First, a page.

Neil Gaiman is one of those authors whose fiction has a distinct style. You can point to something he wrote and say with confidence, Neil Gaiman wrote that. It’s in the names he chooses, the subjects he writes about, the stories he weaves, and the language he uses as the strands to do so. After having read and loved many of his novels (Neverwhere, The Graveyard Book, Anansi Boys, and Stardust are some of these), and hearing his incredible speech titled Make Good Art, I was very excited to read his book of collected non-fiction, The View from the Cheap Seats.
The book is comprised of magazine articles, essays, speeches for various occasions, and book introductions which are grouped together in an order that generally flows from subject to subject. Some pieces are short, others are quite long, and some of them seem to overlap each other slightly. He writes about everything from his own fiction, authors he admires, his career in comic book writing, the internet, music, films, mythology, and his childhood.
Beginning with the dedication – “For Ash, who’s new, for when he is grown. These were some of the things your father loved and said and cared about and believed, a long time ago.” – I loved this book. It is filled with the wisdom and insights of a man who has dedicated his life to telling stories. From a young boy reading his way through the children’s section of the library, to the young man who discovered and devoured the science fiction genre and comic books, to the young journalist, to the comic book writer and finally the award-winning novelist he is today. This book is all at once a reader’s guide to great fiction, a quasi-memoir, a conversation about what makes a book great, but most of all it is a love letter to story telling and literature. Neil Gaiman is one of the great authors of our time (in my opinion), and getting to see the inside of his brain in this book was such a treat.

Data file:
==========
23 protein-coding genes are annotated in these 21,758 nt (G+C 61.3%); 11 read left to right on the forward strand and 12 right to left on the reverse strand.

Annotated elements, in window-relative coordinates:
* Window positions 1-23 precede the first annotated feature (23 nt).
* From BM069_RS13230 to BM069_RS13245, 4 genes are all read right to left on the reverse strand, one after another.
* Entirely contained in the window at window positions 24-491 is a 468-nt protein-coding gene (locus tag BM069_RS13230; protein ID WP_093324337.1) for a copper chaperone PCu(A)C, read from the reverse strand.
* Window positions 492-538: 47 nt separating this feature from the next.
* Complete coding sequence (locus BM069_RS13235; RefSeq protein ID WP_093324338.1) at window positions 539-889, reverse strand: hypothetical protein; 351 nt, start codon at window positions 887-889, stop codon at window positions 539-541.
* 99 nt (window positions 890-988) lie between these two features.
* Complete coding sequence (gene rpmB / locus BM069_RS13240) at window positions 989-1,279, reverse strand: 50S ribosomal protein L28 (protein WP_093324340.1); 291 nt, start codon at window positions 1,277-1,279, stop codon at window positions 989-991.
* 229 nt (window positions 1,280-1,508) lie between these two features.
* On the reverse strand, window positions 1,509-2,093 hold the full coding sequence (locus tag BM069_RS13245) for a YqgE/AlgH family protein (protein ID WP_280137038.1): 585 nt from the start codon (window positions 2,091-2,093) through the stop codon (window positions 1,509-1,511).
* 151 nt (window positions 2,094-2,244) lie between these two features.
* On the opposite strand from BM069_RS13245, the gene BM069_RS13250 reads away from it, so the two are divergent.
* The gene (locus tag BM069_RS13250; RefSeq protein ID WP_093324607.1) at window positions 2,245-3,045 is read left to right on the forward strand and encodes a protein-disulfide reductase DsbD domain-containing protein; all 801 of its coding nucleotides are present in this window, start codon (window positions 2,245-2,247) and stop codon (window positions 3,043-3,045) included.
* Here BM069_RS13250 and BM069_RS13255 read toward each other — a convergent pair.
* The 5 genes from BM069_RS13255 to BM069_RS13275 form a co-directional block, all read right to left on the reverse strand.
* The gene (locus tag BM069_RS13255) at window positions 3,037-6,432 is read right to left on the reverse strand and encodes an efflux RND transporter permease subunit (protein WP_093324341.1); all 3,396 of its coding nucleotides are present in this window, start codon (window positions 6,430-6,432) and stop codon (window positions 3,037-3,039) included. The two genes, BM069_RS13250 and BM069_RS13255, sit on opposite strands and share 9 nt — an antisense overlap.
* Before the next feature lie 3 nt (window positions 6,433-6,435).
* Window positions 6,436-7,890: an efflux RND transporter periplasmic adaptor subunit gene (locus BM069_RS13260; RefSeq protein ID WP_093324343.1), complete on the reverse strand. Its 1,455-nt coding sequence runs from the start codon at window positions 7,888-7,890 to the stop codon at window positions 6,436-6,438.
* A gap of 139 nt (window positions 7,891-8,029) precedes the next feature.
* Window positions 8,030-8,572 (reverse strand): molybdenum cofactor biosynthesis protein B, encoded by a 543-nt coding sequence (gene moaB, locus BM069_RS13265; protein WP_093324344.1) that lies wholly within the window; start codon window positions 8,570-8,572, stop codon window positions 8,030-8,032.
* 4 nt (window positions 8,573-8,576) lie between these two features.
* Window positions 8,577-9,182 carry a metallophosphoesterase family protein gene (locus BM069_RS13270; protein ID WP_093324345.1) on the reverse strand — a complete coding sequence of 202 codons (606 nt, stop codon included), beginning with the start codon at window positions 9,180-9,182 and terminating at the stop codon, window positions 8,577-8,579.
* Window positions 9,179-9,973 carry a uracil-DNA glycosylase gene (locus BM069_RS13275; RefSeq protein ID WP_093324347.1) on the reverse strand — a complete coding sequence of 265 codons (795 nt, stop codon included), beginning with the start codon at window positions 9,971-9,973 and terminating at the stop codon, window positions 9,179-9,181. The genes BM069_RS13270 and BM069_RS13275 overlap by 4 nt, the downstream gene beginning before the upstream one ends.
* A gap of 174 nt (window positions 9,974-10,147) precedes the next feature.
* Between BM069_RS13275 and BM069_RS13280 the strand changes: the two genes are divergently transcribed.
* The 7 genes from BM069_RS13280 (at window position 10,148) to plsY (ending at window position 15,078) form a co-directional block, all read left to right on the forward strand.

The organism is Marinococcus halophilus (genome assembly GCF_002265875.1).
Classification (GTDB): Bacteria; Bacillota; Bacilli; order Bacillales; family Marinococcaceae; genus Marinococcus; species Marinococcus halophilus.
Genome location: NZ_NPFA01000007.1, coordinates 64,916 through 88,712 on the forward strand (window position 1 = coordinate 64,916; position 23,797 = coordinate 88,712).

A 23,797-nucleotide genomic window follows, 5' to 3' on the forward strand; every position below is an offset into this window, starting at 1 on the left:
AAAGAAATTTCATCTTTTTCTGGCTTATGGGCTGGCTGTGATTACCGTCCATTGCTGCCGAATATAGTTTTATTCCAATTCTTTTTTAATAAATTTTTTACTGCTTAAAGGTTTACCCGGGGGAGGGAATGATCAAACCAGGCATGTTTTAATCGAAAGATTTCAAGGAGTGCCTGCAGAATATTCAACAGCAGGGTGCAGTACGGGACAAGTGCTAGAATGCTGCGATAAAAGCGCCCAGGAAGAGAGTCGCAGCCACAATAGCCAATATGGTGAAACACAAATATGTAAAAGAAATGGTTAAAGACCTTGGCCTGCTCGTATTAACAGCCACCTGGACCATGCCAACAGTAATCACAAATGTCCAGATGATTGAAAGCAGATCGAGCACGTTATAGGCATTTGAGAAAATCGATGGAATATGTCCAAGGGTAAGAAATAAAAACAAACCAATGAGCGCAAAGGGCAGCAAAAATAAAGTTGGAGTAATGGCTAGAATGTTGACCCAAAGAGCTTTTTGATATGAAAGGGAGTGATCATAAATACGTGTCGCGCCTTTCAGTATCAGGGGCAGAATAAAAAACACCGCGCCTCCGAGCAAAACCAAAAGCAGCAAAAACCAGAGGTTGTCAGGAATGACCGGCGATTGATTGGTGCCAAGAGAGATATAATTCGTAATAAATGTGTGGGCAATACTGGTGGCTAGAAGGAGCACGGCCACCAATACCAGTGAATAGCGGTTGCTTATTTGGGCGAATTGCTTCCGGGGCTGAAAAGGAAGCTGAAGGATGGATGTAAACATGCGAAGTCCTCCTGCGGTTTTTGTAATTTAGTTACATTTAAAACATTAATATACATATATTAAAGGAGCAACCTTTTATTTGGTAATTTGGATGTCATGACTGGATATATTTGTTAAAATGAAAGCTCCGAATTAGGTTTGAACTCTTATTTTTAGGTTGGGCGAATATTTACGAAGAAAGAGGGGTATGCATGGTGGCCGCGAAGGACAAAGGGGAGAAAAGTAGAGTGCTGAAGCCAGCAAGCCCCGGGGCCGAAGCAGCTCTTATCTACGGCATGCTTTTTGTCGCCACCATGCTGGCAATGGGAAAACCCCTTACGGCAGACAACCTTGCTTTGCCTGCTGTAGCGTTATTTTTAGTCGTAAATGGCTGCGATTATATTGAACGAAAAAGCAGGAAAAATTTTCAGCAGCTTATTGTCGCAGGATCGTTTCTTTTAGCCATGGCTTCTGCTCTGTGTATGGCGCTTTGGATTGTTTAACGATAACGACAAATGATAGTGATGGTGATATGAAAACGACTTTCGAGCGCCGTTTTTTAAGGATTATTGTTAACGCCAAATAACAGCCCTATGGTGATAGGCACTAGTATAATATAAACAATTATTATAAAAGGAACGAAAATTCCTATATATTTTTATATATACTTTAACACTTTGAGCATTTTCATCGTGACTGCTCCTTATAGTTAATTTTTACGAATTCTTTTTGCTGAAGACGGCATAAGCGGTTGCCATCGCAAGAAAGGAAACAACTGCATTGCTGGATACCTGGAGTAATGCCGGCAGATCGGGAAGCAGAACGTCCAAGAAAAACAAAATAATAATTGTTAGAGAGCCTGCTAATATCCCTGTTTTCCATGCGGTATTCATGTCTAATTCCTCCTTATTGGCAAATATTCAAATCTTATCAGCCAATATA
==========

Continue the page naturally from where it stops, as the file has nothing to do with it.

Right off the bat we are confronted with discussions about the importance of literacy, libraries, and the freedom to read whatever you feel compelled to read. Reading teaches you how to think, it exercises your imagination, and it teaches us that anything is possible. According to Neil, a child should never be forbidden to read a book, even if it is not necessarily what you want them to be reading. He says every book is a gateway drug into the next book, and eventually they will probably stumble onto things you do feel more comfortable with, while all along learning about themselves and the world.
I loved his discussions about what makes a genre a genre, and another piece on what the difference is between a children’s book and a book for adults. He comes at these questions from a place of pure curiosity, taking the questions down to their fundamentals and building up from there. Truly, what is the difference between a book for children and a book for adults? It is not easy to point to one criteria that makes the difference, is it?
There is a good chunk in the middle of the book to do with comics; how he read and collected them as a kid to his eventual career writing them, working with different artists, as well as reviews and introductions for them. I myself have never read comics or graphic novels at all, and while this was not my favorite section of the book, I still feel like I came away from it having learned a lot about them, and harboring a new curiosity to find one of the ones discussed to see what I might think of it.
Neil, like me (and you, I presume), is a lover of fiction. He shares the names of works and writers who have inspired him, books that helped shape him, and the stories of how he came upon them in the first place. His introductions offer new perspectives on works you may have read before, and have definitely sparked my interest in some books I’ve never heard of. His recommendations span throughout many genres including children’s, science fiction, horror, and classics so you’re bound to find something you’ll love as well as something that may be out of your comfort zone.
The one thing that surprised me the most about this collection was how much Neil Gaiman has done. He has been involved with magazines, newspapers, collaboration fiction, short stories, children’s books, novels, comics, as well as being the speaker at any number of conventions and events, he’s been asked to write about books in all different types of genres, as well as writing for music albums, film scripts, and essays. What hasn’t the man done? He has a curious mind, and is a true believer in art and creativity. He understands the impact one good book can have on a person, and more importantly, he wants everyone to be able to feel that incredible feeling.
If I’ve come away from this book with only one thing, it’s that I love Neil Gaiman. I already knew it, but I saw so many more facets of the man through this book, and it’s made me love him all the more. I highly recommend it for any reader.